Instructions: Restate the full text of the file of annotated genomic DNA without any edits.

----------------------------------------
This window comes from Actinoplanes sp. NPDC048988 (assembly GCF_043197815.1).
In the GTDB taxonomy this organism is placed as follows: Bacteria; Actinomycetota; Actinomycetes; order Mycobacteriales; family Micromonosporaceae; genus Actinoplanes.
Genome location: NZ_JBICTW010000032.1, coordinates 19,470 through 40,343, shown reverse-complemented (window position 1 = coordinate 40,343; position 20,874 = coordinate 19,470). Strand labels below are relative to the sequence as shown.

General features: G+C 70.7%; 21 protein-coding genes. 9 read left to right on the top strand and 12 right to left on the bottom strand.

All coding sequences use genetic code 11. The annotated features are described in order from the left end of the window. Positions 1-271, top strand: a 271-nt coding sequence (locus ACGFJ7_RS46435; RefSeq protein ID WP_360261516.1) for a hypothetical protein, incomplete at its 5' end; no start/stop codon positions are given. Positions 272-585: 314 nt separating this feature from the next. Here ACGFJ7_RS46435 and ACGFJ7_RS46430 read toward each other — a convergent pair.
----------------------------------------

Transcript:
This window comes from Actinoplanes sp. NPDC048988 (assembly GCF_043197815.1).
In the GTDB taxonomy this organism is placed as follows: Bacteria; Actinomycetota; Actinomycetes; order Mycobacteriales; family Micromonosporaceae; genus Actinoplanes.
Genome location: NZ_JBICTW010000032.1, coordinates 19,470 through 40,343, shown reverse-complemented (window position 1 = coordinate 40,343; position 20,874 = coordinate 19,470). Strand labels below are relative to the sequence as shown.

General features: G+C 70.7%; 21 protein-coding genes. 9 read left to right on the top strand and 12 right to left on the bottom strand.

All coding sequences use genetic code 11. The annotated features are described in order from the left end of the window. Positions 1-271, top strand: a 271-nt coding sequence (locus ACGFJ7_RS46435; RefSeq protein ID WP_360261516.1) for a hypothetical protein, incomplete at its 5' end; no start/stop codon positions are given. Positions 272-585: 314 nt separating this feature from the next. Here ACGFJ7_RS46435 and ACGFJ7_RS46430 read toward each other — a convergent pair.